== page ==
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A few weeks ago, this article about a tough music teacher made the rounds via email. I wound up discussing it with some friends, including a school counselor who had a lot to say about the need for kids to learn certain psychological skills that they never get a chance to learn if they are always assiduously protected from criticism, failure and competition. The idea that failure = unnecessary trauma is a particularly dangerous one, a belief that has crept up on us in our efforts to make the world more fair and more fun for our children. It’s a noble goal, but misguided. The world is not supposed to always be fair and fun.

The most striking aspect of this article when I think back through my own life is the idea that “grit trumps talent.” It took my a very long time to understand the proper relationship between grit and talent. The problem with being told you’re “smart” is that this gets understood as an identity. An NPR segment on a musician who was once a child prodigy said it this way: Very few of these prodigies make the transition from child prodigy to master adult musician, because that requires a whole different skill set. A prodigy has a certain innate and remarkable ability, and s/he can master something that’s already been invented. But adult creativity requires doing something in a whole new way.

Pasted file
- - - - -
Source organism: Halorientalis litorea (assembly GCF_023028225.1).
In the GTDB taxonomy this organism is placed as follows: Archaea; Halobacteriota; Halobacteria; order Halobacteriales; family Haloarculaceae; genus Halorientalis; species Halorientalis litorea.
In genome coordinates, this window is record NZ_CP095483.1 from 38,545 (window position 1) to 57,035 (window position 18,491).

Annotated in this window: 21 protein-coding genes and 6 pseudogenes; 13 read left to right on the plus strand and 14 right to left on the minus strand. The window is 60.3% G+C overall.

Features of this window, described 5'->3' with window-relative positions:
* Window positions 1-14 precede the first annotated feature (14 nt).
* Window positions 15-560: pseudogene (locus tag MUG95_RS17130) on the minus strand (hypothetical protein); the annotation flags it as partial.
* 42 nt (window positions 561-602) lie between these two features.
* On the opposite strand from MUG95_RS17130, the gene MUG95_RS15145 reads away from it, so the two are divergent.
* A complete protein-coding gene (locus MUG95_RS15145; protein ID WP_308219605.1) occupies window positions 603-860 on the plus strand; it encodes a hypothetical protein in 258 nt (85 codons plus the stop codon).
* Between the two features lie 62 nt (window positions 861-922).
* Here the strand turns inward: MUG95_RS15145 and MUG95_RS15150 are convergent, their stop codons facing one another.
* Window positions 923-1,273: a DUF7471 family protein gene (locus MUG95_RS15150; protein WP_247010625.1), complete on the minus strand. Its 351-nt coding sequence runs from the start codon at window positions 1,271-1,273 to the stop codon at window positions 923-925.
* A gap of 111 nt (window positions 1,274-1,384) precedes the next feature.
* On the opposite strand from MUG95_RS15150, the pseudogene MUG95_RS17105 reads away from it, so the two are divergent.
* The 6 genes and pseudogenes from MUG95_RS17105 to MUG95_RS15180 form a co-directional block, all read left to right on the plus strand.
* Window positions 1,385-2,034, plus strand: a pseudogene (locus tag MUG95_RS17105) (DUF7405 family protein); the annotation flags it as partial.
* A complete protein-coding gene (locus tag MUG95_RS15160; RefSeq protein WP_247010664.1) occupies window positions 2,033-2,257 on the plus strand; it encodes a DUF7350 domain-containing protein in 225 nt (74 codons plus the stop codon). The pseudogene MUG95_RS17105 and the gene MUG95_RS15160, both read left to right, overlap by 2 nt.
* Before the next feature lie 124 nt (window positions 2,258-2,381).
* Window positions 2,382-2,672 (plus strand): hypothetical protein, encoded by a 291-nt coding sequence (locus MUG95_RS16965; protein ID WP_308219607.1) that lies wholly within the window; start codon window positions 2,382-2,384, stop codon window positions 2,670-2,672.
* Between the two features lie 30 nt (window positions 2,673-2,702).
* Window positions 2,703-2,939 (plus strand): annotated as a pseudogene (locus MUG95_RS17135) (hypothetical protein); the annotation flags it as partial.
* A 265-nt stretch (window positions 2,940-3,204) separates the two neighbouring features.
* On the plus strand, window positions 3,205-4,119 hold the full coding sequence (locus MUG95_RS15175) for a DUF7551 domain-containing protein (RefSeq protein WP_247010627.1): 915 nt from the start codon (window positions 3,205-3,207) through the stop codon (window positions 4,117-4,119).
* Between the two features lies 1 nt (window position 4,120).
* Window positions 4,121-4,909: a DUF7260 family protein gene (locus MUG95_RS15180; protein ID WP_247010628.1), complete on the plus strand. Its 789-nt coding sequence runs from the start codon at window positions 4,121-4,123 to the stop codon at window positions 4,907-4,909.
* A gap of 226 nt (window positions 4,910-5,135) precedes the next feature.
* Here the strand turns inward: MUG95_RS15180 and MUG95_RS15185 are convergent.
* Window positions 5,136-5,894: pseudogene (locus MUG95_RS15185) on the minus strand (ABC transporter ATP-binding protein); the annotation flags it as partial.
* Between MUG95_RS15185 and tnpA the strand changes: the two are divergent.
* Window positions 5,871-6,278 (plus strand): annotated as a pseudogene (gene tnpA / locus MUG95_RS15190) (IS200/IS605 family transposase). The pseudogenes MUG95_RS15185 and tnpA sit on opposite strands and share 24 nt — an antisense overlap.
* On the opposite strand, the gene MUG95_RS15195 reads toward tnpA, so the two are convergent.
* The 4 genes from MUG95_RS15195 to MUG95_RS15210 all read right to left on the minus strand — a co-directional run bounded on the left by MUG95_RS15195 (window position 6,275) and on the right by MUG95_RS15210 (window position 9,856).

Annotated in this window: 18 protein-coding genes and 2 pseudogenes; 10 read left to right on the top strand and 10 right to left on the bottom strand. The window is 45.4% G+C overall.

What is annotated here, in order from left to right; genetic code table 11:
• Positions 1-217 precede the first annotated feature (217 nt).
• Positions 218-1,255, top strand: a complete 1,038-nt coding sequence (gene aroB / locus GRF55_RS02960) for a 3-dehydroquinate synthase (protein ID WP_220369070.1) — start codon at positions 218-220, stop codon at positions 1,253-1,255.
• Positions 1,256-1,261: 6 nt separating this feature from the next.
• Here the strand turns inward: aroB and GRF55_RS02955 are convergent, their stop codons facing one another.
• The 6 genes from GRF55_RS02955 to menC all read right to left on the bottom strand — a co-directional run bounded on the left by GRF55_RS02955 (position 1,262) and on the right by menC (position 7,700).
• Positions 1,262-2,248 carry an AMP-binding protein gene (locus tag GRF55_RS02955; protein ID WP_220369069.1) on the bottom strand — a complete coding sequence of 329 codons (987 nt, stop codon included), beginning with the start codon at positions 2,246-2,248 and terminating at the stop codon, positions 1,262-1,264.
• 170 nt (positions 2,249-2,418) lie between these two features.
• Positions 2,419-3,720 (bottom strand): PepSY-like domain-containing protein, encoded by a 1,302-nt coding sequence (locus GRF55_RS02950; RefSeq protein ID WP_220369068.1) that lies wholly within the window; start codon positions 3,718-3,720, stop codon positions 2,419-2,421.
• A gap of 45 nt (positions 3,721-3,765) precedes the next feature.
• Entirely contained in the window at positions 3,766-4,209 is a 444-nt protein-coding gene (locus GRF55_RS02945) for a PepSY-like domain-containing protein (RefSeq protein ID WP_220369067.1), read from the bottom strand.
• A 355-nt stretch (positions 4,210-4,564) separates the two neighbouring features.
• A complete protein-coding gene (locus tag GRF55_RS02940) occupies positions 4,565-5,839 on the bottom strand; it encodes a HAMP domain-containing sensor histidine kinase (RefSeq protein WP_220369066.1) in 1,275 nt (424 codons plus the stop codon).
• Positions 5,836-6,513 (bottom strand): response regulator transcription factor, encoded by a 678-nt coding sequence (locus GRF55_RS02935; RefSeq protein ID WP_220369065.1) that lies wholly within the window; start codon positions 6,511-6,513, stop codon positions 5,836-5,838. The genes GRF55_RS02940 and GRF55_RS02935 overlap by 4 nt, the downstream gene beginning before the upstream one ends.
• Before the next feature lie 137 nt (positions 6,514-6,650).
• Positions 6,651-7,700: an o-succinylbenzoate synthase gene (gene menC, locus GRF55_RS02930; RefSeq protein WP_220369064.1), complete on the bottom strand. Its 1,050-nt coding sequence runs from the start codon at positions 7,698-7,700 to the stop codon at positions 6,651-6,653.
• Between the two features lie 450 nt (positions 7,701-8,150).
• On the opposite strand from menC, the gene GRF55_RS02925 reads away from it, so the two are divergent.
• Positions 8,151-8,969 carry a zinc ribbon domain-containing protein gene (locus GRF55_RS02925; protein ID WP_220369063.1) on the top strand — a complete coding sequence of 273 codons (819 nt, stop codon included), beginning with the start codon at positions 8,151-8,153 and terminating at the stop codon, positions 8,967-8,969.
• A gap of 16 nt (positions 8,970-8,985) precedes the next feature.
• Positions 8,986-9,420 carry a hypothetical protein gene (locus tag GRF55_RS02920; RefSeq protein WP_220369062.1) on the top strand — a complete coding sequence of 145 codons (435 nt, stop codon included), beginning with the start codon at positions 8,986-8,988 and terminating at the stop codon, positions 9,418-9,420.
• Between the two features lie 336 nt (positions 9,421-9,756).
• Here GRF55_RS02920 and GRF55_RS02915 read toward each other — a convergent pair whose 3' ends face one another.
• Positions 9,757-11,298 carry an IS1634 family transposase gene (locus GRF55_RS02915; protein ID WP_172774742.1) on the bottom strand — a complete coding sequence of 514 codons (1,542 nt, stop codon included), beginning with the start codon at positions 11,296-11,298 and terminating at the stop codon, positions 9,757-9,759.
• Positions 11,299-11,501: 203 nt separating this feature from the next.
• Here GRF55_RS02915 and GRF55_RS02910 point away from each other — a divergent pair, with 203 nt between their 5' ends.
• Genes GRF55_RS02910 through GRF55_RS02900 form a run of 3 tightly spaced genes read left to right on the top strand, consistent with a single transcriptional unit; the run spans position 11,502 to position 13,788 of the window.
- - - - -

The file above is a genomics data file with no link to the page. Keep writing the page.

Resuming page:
To put it another way: Innate talent is only interesting because of what we do with it. To build an identity around the talent itself is to get lost.

I recall far too many discussions as an undergraduate in a creative writing program about what it was to be a “real” writer. There were readings from Rilke’s Letters to a Young Poet on the subject. There was a certain image people felt a need to fit. There was an aesthetic, and there were ethics. This was all ego stuff. We spent far too much time learning how to be writers, and not nearly enough learning to write.

The problem of identity is that it is both necessary and misleading. There is a time to say to a kid, wow, look how good you are! But there is also a time to say, yes, we’ve established that you’re good at that. The question is, what are you going to do now?

 

 

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